Why do I vote as I do?
At the current time I see the priorities of our political requirements as being 60% economic, 30% foreign policy, and 10% social issues. Why?
The economic issues includes other domestic policy initiatives such as education, but our ability to fund our welfare state, any necessary military and foreign policy initiatives, and so many other demands and requirements depends on our ability to pay for them. We need to generate wealth before we can distribute it. The progressive wing of the Democrats, which dominates them more than the Tea Party dominates the Republicans, has sacrificed economic growth to a host of progressive dreams with the bill now coming due. Calling an expense an investment does not make it so, and it creates an expectation that will not be fulfilled. The reason that so many of both parties are so disappointed in their political leadership and that they have been promised more than their leaders can deliver.
Large systemic changes such as the ACA create disappointments, but are seductive political objectives. Solving component problems (access, insurability, cost) can be more effectively addressed individually, but this requires real problem solving rather grand political gestures. Real problem solving is not subject to effective sound bites and electioneering.
The Progressive Democrats believe they have political solutions to economic problems, and they hide true costs behind Rube Goldberg mandates and Kafkaesque regulations. Even when a problem is apparently partially solved it is at far too great a cost.
While there is much I do not like about the Republican front runners on some issues and while I abhor the boorish style of a Trump, and the inexperience of a Carson, I find the Democrats so sorely lacking on the economic and domestic policy issue, and since I weigh that portion so heavily, it is unlikely that I will find a Democrat I can support. The Democrats complain about the effects of their policy of the last eight years as if they had nothing to do with it.
I do not think either party has a lock on foreign policy, although I think the reign of Obama and Hillary has been a disaster. Bush for all of his controversies at least had a policy, well-formed and thought through. Parts of it may have been proven mistaken and misguided, but at least such a policy can be adjusted to unfolding realities, however uncomfortable they may be.
Obama’s policy is wishful thinking and leading from behind. He is so afraid of military power that he negotiates from severe weakness and we see the result. Foreign policy is difficult and he is not up to the task. Other Democratic candidates have not presented any change, and apparently the statute of limitation on blaming Bush for every wrong on the planet has expired.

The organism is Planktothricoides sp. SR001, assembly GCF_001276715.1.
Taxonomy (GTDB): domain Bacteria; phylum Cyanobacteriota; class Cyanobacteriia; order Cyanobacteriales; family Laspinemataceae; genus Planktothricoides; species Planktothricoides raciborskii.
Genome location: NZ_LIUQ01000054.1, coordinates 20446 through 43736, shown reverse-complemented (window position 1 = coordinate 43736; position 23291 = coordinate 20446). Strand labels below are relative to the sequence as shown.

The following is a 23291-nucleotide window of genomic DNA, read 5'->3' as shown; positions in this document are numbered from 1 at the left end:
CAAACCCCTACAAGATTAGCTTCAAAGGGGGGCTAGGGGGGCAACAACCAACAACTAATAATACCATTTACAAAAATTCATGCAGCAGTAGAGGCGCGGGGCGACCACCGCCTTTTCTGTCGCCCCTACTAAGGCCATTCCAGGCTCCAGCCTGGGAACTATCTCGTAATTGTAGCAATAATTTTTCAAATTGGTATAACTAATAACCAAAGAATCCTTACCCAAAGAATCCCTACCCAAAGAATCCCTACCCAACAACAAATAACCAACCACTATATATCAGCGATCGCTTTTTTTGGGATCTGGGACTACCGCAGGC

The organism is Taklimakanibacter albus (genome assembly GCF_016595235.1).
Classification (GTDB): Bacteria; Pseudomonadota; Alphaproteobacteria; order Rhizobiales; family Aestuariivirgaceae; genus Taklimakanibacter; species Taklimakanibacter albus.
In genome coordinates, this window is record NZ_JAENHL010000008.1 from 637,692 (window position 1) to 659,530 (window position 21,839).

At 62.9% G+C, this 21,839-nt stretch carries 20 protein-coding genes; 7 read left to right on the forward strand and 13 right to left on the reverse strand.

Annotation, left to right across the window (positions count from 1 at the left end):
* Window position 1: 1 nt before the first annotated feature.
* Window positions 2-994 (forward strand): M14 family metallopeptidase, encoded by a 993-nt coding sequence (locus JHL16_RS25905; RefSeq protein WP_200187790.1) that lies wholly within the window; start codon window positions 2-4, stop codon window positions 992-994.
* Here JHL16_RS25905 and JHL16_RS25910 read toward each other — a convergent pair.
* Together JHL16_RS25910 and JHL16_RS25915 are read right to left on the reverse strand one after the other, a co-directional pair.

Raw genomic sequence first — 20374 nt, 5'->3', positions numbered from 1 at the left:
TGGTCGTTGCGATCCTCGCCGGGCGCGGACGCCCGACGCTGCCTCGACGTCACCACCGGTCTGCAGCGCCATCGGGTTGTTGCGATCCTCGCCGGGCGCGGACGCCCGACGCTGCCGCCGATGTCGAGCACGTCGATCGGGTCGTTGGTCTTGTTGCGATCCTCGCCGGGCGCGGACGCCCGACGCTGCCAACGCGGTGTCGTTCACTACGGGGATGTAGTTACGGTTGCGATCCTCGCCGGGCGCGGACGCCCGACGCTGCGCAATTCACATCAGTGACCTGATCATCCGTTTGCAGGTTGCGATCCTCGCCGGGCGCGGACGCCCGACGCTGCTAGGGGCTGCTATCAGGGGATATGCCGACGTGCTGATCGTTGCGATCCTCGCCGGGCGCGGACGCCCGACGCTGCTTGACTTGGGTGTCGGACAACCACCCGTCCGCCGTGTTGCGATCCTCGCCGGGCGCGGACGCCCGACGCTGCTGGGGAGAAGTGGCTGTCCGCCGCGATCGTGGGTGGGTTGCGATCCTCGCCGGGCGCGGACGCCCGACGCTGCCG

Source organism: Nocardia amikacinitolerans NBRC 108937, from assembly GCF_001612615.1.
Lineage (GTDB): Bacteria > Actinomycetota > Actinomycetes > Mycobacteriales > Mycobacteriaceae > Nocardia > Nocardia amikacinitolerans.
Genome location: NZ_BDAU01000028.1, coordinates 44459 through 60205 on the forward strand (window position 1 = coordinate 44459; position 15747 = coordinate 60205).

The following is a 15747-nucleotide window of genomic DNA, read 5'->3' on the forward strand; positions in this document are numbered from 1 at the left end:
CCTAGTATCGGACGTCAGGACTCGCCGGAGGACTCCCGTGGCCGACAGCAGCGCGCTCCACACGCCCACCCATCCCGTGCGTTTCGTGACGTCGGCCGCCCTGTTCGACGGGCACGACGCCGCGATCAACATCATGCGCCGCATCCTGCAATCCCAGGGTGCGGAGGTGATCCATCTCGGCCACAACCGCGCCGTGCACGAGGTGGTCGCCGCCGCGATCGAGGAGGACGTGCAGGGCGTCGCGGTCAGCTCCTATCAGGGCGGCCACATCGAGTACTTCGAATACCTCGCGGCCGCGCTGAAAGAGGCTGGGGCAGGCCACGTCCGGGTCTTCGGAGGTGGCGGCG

The GOP must get beyond Neocon blustering, but I do not see any Democrat superiority on this issue. There used to be a much greater consensus between the two parties on foreign policy and this was critical because effective foreign policy cannot tolerate dramatic changes every election cycle.
I disagree with the Republicans on some social issues but even if I disagreed with them strongly on every one, I weigh those issues relatively small compared to the importance of the other two. There is just not much that I think would change as a result of their coming to power. Yet this is their weak spot with the electorate.
Our modern history has been one of increasing progressive power punctuated by exhaustion and a retrenchment of government power, This happened after Wilson , and after Carter and after eight years of Obama I believe we are at that point again.
In choosing a candidate I place their governing philosophy and principles first and their character and competence second. Who would want a competent politician effectively enacting disastrous policy? Hillary is clearly not to be trusted on anything and her only guiding principle is whatever brings her the most power and money. Bernie can be trusted to try his best to add our country to the long list of socialist utopian failures in recent history.
There are several GOP candidates that have promise, but as a group they are killing the party. There is much I do not like about several of them and they are as prone to gaffes and singularly stupid comments as any other, but compared to the last 8 years and the promise of the Democrats to continue down that path, selecting a candidate should not be so difficult.
As bad as the Republican candidates can be on any single news cycle, the Democrats so far have still managed to be the less desirable choice.